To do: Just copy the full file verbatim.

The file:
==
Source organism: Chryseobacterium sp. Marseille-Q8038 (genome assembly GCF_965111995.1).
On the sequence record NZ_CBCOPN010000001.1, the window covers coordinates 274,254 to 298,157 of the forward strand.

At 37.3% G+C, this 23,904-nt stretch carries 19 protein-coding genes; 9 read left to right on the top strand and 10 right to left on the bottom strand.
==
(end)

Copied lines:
Source organism: Chryseobacterium sp. Marseille-Q8038 (genome assembly GCF_965111995.1).
On the sequence record NZ_CBCOPN010000001.1, the window covers coordinates 274,254 to 298,157 of the forward strand.

At 37.3% G+C, this 23,904-nt stretch carries 19 protein-coding genes; 9 read left to right on the top strand and 10 right to left on the bottom strand.